MSPs Briefing - Protection of Emergency
On Thursday 15th January 2004 there will be an Executive
Debate in the Scottish Parliament on Protection of Emergency Workers.
UNISON Scotland welcomes this timely debate in the Scottish Parliament,
particularly given the increased incidence of assaults and violence
towards public sector workers and the recent publication of the
Executive's proposals for protecting emergency workers.
This briefing covers this issue and related matters
that may be raised during the debate.
Protecting Emergency Workers – Scottish Executive
UNISON Scotland welcomes the overall direction
of the Executives proposals for protecting emergency workers.
Much of what is contained in these proposals UNISON Scotland finds
positive and is supportive of. We are pleased that the Executive
has recognised the nature and the scale of the problem in relation
to violence against workers in the public services and that it
is intent on bringing forward legislation that will afford greater
legal protection to public service workers. However, there are
areas where we feel the Executive can strengthen the proposed
Which groups of emergency workers should
UNISON Scotland believes that attacks on any staff delivering
public services should be treated under the law as serious assaults,
not just attacks on emergency workers. The experiences of our
membership and the results of recent crime surveys informs us
that in practice the most vulnerable workers are not necessarily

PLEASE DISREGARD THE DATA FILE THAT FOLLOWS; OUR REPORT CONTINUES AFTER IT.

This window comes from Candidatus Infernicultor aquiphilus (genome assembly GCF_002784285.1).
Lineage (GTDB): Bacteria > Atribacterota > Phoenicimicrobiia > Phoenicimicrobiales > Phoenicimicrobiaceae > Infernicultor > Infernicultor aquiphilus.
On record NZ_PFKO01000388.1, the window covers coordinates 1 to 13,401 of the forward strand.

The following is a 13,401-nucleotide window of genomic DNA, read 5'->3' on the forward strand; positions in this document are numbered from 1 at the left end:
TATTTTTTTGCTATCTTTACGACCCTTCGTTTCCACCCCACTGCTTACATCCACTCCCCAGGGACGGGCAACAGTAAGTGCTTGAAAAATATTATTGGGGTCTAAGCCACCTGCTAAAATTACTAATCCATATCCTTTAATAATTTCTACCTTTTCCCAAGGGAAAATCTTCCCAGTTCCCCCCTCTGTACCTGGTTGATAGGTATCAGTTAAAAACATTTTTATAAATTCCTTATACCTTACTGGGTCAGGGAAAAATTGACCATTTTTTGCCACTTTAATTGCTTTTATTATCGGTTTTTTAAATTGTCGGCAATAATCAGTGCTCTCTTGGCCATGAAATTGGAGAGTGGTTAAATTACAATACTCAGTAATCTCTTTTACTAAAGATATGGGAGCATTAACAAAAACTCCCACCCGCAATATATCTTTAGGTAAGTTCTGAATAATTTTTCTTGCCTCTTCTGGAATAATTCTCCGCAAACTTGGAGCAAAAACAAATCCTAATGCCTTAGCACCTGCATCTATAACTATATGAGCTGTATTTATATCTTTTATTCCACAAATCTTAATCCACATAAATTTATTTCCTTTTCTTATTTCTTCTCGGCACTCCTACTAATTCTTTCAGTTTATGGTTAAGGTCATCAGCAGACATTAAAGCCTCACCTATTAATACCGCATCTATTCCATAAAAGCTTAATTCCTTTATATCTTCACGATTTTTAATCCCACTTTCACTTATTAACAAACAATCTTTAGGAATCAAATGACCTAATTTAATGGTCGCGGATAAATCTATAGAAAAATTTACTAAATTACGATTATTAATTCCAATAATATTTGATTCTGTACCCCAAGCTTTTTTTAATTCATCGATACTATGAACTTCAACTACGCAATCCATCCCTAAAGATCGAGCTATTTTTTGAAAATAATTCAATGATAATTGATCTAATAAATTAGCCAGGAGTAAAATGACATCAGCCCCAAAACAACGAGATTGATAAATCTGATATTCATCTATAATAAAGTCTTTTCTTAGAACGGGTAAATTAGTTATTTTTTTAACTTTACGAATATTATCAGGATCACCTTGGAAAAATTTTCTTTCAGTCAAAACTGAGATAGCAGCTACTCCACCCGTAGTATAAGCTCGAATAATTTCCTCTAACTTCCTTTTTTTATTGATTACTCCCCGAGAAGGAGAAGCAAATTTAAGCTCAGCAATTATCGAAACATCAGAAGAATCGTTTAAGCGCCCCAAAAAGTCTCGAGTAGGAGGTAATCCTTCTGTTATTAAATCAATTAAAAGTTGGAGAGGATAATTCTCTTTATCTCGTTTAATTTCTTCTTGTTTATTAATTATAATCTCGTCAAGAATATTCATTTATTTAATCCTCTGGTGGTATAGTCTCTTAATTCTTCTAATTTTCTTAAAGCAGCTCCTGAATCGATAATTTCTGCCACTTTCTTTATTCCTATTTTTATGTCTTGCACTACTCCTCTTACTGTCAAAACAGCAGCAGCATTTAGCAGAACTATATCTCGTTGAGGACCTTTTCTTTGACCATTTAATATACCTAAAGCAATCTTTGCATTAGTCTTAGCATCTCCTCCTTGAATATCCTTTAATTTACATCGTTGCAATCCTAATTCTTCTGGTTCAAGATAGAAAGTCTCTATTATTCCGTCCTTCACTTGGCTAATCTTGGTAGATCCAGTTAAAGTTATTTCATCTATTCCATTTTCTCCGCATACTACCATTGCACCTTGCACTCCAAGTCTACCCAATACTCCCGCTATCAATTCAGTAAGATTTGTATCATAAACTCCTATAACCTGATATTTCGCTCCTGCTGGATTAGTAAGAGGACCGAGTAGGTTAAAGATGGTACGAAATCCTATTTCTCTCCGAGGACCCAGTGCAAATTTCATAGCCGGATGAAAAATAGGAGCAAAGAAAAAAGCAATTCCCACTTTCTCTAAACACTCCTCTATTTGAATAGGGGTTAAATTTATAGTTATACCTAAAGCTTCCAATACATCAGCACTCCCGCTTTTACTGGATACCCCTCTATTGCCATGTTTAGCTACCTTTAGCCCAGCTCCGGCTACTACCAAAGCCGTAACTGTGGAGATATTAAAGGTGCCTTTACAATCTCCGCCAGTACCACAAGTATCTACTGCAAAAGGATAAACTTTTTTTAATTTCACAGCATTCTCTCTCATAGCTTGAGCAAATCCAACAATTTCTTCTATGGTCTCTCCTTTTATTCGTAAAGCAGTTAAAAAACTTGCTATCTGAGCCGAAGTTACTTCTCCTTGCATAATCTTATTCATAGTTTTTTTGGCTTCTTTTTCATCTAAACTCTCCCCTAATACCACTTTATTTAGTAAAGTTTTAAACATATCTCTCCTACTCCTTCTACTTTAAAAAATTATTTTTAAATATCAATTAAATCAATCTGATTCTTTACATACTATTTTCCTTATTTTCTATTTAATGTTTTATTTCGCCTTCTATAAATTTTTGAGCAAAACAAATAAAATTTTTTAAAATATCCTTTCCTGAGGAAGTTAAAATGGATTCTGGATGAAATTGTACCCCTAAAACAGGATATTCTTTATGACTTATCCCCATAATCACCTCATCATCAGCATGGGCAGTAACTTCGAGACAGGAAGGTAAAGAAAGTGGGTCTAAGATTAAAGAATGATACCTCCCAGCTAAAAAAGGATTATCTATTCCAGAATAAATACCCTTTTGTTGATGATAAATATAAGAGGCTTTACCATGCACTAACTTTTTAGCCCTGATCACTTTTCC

emergency service workers – all workers who deal with the public
are at risk. UNISON Scotland believes the proposed legislation
to be too narrow in focus and urges the Executive to consider
enacting legislation, which would offer all public service workers
the same level of legal protection.
How to define an emergency situation?
UNISON Scotland believes that the emphasis of the new legislation
should be on the activities the victim was conducting at the time
of an assault, not on whether these activities where conducted
during an emergency or non-emergency situation. We believe that
the risks faced by public service workers in both emergency and
non-emergency situations are fundamentally the same.
The need to introduce a statutory aggravation charge
UNISON Scotland is disappointed at the Executive's reluctance
to introduce a statutory aggravation charge (replacing common
law aggravation) to cover attacks on all workers delivering a
public service. We do not agree with the Executive's assertion
that the introduction of a statutory aggravation offence to cover
attacks on public service workers would weaken protection for
UNISON Scotland believes that public service trade unions will
have a clear role to play in ensuring the success of any campaign
to educate service users on a zero tolerance of violence at work.
We believe that the key priorities for any future campaign can
best be identified through dialogue with all the key stakeholders
including trade unions. It is also our view that public bodies
need to take assaults on staff more seriously and put in place
effective measures to protect staff.
As stated, UNISON Scotland is supportive of much
of the Executive's proposals to afford greater legal protection
to emergency workers. However, there are areas where we feel the
Executive can strengthen the proposed legislation, the most important
being that attacks on any staff delivering public services
should be treated under the law as serious assaults, not just
attacks on emergency workers.
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